Skip to main content

Meeting people where they are: implementing hospital-based substance use harm reduction



Hospital-based addiction care focuses on assessing and diagnosing substance use disorders, managing withdrawal, and initiating medications for addiction treatment. Hospital harm reduction is generally limited to prescribing naloxone. Hospitals can better serve individuals with substance use disorders by incorporating harm reduction education and equipment provision as essential addiction care. We describe the implementation of a hospital intervention that provides harm reduction education and equipment (e.g., syringes, pipes, and fentanyl test strips) to patients via an addiction consult team in an urban, safety-net hospital.


We performed a needs assessment to determine patient harm reduction needs. We partnered with a community-based organization who provided us harm reduction equipment and training. We engaged executive, regulatory, and nursing leadership to obtain support. After ensuring regulatory compliance, training our team, and developing a workflow, we implemented this harm reduction program that provides education and equipment to individuals whose substance use goals do not include abstinence.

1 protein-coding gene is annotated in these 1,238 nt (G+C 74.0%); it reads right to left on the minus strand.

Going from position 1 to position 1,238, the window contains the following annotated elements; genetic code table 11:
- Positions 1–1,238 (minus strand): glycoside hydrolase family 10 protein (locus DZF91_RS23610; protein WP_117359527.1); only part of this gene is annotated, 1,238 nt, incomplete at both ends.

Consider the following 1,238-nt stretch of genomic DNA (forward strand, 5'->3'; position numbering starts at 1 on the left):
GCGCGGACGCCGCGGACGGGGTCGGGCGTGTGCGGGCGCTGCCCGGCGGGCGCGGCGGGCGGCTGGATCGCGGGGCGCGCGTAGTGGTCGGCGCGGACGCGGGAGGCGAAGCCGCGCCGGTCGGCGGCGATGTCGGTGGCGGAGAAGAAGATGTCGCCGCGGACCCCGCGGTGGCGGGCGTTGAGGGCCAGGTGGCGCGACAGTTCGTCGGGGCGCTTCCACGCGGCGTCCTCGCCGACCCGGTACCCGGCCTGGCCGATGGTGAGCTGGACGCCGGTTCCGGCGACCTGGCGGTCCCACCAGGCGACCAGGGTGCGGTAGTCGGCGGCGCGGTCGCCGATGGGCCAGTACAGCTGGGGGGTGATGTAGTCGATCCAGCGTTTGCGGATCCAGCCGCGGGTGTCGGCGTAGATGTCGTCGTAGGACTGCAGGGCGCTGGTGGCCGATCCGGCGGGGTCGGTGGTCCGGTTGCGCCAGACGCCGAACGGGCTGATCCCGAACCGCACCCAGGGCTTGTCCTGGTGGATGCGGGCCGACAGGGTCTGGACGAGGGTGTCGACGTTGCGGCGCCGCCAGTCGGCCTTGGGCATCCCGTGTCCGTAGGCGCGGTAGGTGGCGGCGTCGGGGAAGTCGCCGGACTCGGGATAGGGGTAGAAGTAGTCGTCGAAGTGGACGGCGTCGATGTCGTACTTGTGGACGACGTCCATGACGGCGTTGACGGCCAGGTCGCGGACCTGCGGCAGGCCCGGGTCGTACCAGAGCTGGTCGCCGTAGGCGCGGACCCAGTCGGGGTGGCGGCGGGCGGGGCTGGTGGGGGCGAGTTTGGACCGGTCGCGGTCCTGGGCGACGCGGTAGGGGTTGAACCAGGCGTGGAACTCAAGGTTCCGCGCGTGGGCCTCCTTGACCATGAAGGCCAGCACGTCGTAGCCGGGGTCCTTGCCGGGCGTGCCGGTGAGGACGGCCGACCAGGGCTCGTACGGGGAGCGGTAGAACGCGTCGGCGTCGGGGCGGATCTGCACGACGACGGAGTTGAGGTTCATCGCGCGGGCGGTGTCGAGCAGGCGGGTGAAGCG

During a 12-month period we provided 195 individuals harm reduction kits.


This intervention allowed us to advance hospital-based addiction care, better educate and engage patients, staff, and clinicians, and reduce stigma. By establishing a community harm reduction partner, obtaining support from hospital leadership, and incorporating feedback from staff, clinicians, and patients, we successfully implemented harm reduction education and equipment provision in a hospital setting as part of evidence-based addiction care.

Trial registration: Commentary, none.


Unhealthy substance use and substance-related deaths are rising at astounding rates. In the 12-month period ending May 2021, over 100,000 individuals in the US died of drug-related overdoses [1]. Substance use disorder (SUD)-related emergency department visits and hospitalizations have simultaneously increased [2].